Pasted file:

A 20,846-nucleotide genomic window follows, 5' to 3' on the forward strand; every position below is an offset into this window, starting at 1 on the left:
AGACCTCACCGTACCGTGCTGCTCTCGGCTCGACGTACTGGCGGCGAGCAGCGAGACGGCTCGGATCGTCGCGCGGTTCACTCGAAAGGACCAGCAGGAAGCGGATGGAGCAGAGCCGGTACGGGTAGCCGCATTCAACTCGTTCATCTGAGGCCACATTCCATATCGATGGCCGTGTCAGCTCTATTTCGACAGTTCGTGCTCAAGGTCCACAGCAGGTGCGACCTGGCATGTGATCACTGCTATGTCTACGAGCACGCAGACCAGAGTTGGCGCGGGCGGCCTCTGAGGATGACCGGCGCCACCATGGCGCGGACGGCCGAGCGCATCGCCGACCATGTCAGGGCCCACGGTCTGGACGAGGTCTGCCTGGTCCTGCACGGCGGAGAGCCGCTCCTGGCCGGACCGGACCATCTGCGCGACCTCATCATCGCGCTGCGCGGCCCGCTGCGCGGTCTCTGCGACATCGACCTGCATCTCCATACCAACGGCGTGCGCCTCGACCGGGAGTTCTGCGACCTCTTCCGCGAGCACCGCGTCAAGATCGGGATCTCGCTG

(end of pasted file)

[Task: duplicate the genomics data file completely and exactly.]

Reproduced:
A 20,846-nucleotide genomic window follows, 5' to 3' on the forward strand; every position below is an offset into this window, starting at 1 on the left:
AGACCTCACCGTACCGTGCTGCTCTCGGCTCGACGTACTGGCGGCGAGCAGCGAGACGGCTCGGATCGTCGCGCGGTTCACTCGAAAGGACCAGCAGGAAGCGGATGGAGCAGAGCCGGTACGGGTAGCCGCATTCAACTCGTTCATCTGAGGCCACATTCCATATCGATGGCCGTGTCAGCTCTATTTCGACAGTTCGTGCTCAAGGTCCACAGCAGGTGCGACCTGGCATGTGATCACTGCTATGTCTACGAGCACGCAGACCAGAGTTGGCGCGGGCGGCCTCTGAGGATGACCGGCGCCACCATGGCGCGGACGGCCGAGCGCATCGCCGACCATGTCAGGGCCCACGGTCTGGACGAGGTCTGCCTGGTCCTGCACGGCGGAGAGCCGCTCCTGGCCGGACCGGACCATCTGCGCGACCTCATCATCGCGCTGCGCGGCCCGCTGCGCGGTCTCTGCGACATCGACCTGCATCTCCATACCAACGGCGTGCGCCTCGACCGGGAGTTCTGCGACCTCTTCCGCGAGCACCGCGTCAAGATCGGGATCTCGCTG